The examination of an accused person is warranted whenever the police have evidence that points to the commission of a crime, and there are sufficient grounds to believe that the examination of the accused person could lead to that evidence. The police can request a registered medical practitioner to conduct the examination. The sub-inspector or a person above that rank should direct the medical practitioner. Under the supervision of a female medical practitioner, the female accused can be examined.

Section 53A of the CrPC contains provisions that state how the accused is examined in rape cases.:

When a person is accused of rape or attempted rape, and there is reasonable cause to believe that the examination of the accused can provide evidence for the commission of the offence, it is legal for a registered medical practitioner of a government hospital or any local authority. If no one is present, an examination can be conducted by any registered doctor within a 16-kilometre radius of the crime scene at the request of a police officer not below the rank of sub-inspector.

The registered medical practitioner must conduct the examination as soon as possible and prepare a report for such a person that includes the following information:

  • The accused's name and age, as well as the name of the person who brought him in;
  • Any injury marks on the person and a description of the material taken from the person for DNA profiling or any other information.

Each conclusion reached in the report must be explained in detail. In addition, the report must include the start and end dates of the examination. The registered medical practitioner must send the report to the police officer as soon as possible. Under Section 173 of the CrPC, the police officer will then send the report to the Magistrate.

Medical Examination of a Rape Victim

Section 164 of CrPC establishes the procedure for examining rape victims:

Section 164A (1) - When it is proposed to have the woman, with whom rape is alleged or attempted to have been committed or attempted, examined by a medical expert during the investigation stage of rape or attempt to commit rape, such examination shall be conducted by a registered medical practitioner employed in a hospital run by the Government or local authority.

In the absence of such a practitioner, with the consent of such woman or a person competent to give such consent on her behalf, such woman shall be sent to such registered medical practitioner within twenty-four hours of receiving the information relating to the commission of such offence.

Section 164A (2) - The registered medical practitioner to whom such woman is sent shall examine her immediately and prepare a report of her examination, which shall include the following information:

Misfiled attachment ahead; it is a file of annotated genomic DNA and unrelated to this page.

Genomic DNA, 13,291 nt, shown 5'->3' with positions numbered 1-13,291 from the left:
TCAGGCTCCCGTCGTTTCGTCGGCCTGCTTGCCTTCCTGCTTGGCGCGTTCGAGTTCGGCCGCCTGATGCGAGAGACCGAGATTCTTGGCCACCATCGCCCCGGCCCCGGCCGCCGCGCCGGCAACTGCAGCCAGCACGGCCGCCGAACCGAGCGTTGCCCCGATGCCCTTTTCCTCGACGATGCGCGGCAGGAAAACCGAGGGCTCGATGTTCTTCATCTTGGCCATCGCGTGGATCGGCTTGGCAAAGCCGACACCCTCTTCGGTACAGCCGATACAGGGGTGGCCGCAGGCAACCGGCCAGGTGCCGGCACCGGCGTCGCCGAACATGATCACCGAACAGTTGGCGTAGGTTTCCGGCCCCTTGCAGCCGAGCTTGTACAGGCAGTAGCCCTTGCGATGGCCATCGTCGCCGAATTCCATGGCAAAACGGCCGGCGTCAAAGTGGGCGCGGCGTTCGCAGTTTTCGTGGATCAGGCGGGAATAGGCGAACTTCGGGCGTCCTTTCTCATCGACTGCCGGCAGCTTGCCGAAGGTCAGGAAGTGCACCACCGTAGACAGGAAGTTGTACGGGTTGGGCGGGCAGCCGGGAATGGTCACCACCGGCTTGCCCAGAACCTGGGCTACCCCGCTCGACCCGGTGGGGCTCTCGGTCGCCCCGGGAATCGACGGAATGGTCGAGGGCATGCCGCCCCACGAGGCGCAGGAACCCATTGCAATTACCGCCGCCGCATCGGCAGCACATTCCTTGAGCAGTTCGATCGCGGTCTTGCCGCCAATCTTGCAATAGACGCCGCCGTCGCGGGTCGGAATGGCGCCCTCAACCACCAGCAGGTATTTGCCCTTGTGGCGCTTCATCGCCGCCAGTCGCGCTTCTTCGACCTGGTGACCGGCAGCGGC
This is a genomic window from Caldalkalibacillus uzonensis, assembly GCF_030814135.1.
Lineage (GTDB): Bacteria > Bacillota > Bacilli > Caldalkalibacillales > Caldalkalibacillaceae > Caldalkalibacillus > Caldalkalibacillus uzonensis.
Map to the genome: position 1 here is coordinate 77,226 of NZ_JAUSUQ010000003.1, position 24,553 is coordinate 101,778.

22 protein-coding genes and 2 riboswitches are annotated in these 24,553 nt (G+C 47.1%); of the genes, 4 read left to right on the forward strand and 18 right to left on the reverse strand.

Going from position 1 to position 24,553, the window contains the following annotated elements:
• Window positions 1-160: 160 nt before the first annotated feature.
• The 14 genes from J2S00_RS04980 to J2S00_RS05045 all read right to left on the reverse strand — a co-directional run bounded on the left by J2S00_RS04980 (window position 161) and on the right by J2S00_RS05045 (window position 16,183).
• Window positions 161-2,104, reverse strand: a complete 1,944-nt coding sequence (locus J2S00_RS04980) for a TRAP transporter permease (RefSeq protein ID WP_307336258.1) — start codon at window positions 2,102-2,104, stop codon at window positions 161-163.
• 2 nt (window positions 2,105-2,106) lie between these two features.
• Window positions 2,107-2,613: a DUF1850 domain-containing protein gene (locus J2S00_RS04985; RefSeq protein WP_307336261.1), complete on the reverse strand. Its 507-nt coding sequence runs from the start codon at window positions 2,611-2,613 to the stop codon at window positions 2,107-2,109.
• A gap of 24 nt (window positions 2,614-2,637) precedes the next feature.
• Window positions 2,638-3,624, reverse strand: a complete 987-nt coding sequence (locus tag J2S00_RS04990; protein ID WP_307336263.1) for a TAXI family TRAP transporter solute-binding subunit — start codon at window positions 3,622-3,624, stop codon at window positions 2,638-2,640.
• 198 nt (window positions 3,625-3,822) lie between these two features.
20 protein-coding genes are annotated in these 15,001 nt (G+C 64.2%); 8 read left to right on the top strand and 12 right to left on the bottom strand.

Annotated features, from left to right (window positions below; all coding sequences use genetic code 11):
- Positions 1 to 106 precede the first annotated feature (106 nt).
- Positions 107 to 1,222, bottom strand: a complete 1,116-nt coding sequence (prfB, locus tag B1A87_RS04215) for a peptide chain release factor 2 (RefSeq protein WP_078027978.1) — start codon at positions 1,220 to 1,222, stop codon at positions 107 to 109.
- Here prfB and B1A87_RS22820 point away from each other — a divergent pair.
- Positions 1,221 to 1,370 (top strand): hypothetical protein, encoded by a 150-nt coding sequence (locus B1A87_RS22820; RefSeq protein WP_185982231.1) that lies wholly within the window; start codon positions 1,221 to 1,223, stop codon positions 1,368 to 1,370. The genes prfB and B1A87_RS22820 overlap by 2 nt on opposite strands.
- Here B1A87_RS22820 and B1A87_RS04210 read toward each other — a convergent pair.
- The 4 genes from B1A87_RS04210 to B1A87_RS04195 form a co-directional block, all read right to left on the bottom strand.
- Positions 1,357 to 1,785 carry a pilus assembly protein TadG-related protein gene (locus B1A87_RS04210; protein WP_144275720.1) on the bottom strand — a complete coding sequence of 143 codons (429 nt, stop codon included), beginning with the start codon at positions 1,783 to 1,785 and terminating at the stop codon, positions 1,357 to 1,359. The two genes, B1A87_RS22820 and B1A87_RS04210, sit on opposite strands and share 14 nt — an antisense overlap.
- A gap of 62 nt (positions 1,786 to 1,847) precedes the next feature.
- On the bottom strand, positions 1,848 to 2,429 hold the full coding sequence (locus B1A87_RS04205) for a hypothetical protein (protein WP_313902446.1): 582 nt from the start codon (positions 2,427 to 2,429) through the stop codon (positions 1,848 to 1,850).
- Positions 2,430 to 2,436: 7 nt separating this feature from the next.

• The woman's name and address, as well as the name and address of the person who brought her;
  • The woman's age;
  • The description of the DNA profiling material taken from the person of the woman;
  • If there are any marks of injury on the woman's body;
  • The woman's general mental state, as well as other material details in reasonable detail.

The reasons for each conclusion reached must be stated in detail in the report. The report must expressly state that the woman's consent, or a person competent to act on her behalf, was obtained for the examination. The exact time of the examination's start and finish must also be noted in the report. The registered medical practitioner must immediately forward the report to the investigating officer, who will then forward it to the Magistrate referred to in Section 173, Cr.P.C. However, nothing in this Section makes it legal to examine without the woman's consent or the consent of a person authorised to act on her behalf.

The medical examination is mandated by Section 27(2) of the POCSO Act too. In the case of a female child, she also has the right to have her medical examination done by a female doctor.

Protocols laid by the Ministry of Health and Family Welfare

In 2014, the Ministry of Health and Family Welfare issued guidelines and protocols for medico-legal care for sexual violence victims to supplement the procedure outlined in Section 164A:

  • Basic information and consent: The medical examiner must note the victim's name, age, address, sex, and relationship to the person who brought the rape victim/survivor, as well as the victim's consent. Record of the patient's clothing, medical, and surgical history should be made.
  • The nature of the medical examination must be explained to the victim before obtaining the victim's consent. Only in life-threatening situations, as defined by Section 92 of the IPC, may the doctor proceed with the examination without the patient's consent.